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Issue No. 215 02 April 2004  

Something Smells
There is something just a little too cute about the NSW government’s discovery of a budget crisis on the eve of public sector wage talks.


Interview: Terror Australis
The Howard Government has just discovered the nation's ports are a terrorist target. The International Transport Federation's Dean Summers has been warning them for years.

Unions: Graeme Beard's Second Dig
Hidden in the Australian Workers Union Sydney office is a mild-mannered industrial officer who once strutted the international cricket stage, writes Jim Marr.

Industrial: The Hell of Troy
On the basis of a couple of hours in the witness box, Building Industry Royal Commissioner Terence Cole described Troy Stratti as "credible". Six men who, together, have known the company director for the best part of 50 years beg to differ.

Organising: Miners Strike Gold
Traditional unions are rediscovering the power of grassroots organising. Paddy Gorman reports from the coal face.

Economics: The Accepted Wisdom
Evan Jones argues that economic policy making has been narrowed and rendered mechanistic and antiseptic.

History: Vicious Old Lady
Despite its Liberal leanings, the Sydney Morning Herald has never been shy of bashing unions, writes Neale Towart.

International: Out of Sight, Out of Mind
Thailand must end its crackdown on Burmese fleeing rights abuses in their military-ruled homeland, according to a Human Rights Watch report.

Review: War Unfogged
Want to go to war but not sure where to start? Look no further than Errol Morris' latest doco-drama for the definitive 11-step lesson plan, writes Tara de Boehmler.

Poetry: TAFE
A TAFE student struggling under the weight of fees shares his wordly wisdom


 Gong Points Death Bone at Iemma

 Strip – Howard’s Order to Shoppies

 Workers Victory - We’re Legal!

 Compo Family Exiled to Peru

 Patrick Faces Million Dollar Fines

 Water Quality in Budget Back-Wash

 Feds Dodge Death

 Hard Men Melt Away

 Three Cheers for 36-Hour Week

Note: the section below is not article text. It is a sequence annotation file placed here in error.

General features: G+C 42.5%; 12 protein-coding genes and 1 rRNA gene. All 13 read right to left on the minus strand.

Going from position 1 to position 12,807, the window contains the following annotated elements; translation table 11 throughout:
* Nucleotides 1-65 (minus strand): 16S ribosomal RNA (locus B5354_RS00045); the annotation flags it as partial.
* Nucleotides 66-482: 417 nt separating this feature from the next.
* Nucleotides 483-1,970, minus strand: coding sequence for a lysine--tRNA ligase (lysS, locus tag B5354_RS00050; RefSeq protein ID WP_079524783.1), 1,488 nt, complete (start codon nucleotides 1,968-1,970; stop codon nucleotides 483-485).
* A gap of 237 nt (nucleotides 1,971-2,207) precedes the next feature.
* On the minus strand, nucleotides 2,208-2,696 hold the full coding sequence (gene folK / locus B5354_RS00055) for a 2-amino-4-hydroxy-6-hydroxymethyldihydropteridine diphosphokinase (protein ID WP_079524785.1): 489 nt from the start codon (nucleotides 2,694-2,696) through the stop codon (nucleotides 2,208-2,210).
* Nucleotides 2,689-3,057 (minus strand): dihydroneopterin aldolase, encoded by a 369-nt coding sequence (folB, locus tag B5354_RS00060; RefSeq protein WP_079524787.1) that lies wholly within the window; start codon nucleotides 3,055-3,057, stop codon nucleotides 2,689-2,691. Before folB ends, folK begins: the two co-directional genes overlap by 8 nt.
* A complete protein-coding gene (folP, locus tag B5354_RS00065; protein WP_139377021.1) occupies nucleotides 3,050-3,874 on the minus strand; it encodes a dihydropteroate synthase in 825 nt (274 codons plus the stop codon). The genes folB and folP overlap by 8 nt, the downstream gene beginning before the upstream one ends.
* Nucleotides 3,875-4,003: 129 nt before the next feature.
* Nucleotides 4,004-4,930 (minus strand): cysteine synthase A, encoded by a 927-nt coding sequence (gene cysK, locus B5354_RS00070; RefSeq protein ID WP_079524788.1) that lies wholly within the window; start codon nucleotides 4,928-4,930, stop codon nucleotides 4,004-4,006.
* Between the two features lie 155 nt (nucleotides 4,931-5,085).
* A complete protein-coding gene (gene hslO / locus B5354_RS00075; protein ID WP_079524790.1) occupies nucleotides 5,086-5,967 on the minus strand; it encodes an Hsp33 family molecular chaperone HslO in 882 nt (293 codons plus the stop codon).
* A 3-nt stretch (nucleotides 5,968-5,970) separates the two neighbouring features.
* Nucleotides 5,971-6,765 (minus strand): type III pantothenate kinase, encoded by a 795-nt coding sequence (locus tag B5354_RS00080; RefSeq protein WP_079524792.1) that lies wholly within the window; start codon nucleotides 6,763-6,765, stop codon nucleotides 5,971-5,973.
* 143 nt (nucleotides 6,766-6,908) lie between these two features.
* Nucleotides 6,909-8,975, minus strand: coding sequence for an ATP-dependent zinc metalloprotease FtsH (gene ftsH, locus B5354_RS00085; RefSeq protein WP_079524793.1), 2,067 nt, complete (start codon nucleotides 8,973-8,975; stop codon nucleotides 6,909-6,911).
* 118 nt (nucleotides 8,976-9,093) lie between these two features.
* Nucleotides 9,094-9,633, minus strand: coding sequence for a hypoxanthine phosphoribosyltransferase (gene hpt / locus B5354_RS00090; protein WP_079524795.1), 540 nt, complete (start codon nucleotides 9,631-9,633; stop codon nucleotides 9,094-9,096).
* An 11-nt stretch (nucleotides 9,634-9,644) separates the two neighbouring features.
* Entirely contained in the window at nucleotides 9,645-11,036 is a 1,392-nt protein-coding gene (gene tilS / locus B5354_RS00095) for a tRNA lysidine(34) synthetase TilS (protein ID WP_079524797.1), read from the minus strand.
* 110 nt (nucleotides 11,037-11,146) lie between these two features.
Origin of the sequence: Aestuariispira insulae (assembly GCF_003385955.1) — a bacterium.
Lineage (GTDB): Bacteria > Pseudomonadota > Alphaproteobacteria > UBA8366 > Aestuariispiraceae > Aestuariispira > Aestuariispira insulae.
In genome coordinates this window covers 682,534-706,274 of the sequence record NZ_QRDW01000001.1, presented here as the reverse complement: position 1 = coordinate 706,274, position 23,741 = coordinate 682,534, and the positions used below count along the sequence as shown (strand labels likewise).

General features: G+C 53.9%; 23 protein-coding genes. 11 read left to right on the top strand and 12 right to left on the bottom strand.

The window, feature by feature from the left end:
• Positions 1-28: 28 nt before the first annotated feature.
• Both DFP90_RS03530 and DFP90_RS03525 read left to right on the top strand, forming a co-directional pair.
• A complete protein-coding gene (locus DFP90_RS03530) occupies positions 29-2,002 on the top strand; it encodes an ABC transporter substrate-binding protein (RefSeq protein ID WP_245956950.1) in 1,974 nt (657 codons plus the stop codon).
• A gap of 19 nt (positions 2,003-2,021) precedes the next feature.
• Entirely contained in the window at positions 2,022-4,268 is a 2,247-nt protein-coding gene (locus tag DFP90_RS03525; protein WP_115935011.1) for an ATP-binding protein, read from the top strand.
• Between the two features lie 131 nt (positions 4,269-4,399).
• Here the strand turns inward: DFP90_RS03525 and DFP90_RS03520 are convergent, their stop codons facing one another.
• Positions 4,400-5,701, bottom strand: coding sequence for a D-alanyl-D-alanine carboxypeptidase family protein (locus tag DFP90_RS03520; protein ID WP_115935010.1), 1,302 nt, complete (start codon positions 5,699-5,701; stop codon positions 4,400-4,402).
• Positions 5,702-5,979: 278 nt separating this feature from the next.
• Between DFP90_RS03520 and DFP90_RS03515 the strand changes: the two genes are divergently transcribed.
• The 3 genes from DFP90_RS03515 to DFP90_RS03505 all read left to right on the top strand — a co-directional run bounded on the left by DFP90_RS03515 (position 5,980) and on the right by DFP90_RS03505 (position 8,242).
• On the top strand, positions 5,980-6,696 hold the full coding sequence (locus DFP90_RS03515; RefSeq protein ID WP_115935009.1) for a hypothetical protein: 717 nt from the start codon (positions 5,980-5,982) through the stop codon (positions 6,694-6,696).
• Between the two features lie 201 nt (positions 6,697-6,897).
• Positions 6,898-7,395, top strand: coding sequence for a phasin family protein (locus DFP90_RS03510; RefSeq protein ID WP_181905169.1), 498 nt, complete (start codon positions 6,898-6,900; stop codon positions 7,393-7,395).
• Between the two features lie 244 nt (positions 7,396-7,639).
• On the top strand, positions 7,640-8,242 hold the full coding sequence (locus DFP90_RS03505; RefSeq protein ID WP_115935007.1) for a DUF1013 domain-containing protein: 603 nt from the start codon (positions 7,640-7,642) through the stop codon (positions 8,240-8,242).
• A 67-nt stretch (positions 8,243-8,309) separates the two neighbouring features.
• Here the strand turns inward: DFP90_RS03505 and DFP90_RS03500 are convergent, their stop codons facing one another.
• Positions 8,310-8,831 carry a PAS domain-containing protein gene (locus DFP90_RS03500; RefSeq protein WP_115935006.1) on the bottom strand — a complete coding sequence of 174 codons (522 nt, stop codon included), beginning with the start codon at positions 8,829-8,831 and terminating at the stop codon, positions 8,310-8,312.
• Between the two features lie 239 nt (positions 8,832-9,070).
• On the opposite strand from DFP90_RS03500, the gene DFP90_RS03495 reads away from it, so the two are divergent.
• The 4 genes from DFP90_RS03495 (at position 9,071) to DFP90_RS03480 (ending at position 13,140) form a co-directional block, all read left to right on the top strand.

Dili Death "Down to Dollars"

 Builder Pleads Guilty

 Maternity Plan: Hard Labor?

 Life – Cambodia’s Grand Raffle

 Thumbs Up for Union Code

 Activists What’s On!


A Voice for Peace
Palestinian trade union leader calls on militants to lay down their arms while the ICFTU protests harassment of Palestinian union leader.

The Soapbox
The Double Standard Bearers
Nicholas Way argues that when it comes to collective action, the Howard Government has different views depending on whether you are a unionist or a small business.

The Locker Room
The Fine Print
While the result mightn’t be everything, it does make the back of the newspaper more interesting, as Phil Doyle reports.

The Westie Wing
Ian West crunches the numbers in Macquarie Street and finds virtue in deficit.

 War And Peace
 Getting Away With Murder
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Strip – Howard’s Order to Shoppies

Westco Jeans used Coalition Government’s award stripping to force female workers into skimpy t-shirts emblazoned with one message to customers – "Stop Pretending You Don’t Want Me".

Senior manager, Andrew Hart, told staff around Australia that resistance would be futile.

"NO T-shirt equals NO work," he insisted in a memo revealed this week by The Australian newspaper. "Any team member that does not dress correctly for work will be sent home.

"The company at great expense has provided these T-shirts and they should be worn with great pride."

But they weren't. One Melbourne shop assistant who wore a barrage of offensive comments refused to wear the garment and was told to go home.

Westco Jeans staff in a Bankstown outlet flatly refused to wear the offensive shirts.

Melbourne Trades Hall's Jobwatch blew the whistle on the company, accusing it of failing in its obligation to provide a safe and healthy working environment. It's involvement led Westco Jeans to withdraw its directive, described by The Australian as "draconian".

The company's ability to put female staff in such an invidious position has been sheeted home to the Howard Government's policy of forcibly stripping awards back to 20 matters it deems "allowable" .

That policy removed a provision from the federal Shop Assistants Award that stated employers could not require employees to wear revealing or indecent clothing that would cause harrassment.

Shadow Workplace Relations Minister, Craig Emerson, called the Government's demands "ideology gone mad".

He demanded an explanation from Minister, Kevin Andrews.

"How can he defend the immoral exploitation of women made possible by his award stripping agenda?" Emerson asked. "The previous provision cost employers nothing, and its removal could hardly be said to have assisted productivity."

Andrews is currently sponsoring a Bill, the Workplace Relations Amendment Bill 2002, that would lead to another round of award stripping. It seeks to remove negotiated clauses on skills-based classifications, training, jury service payments and long service leave from federal awards.


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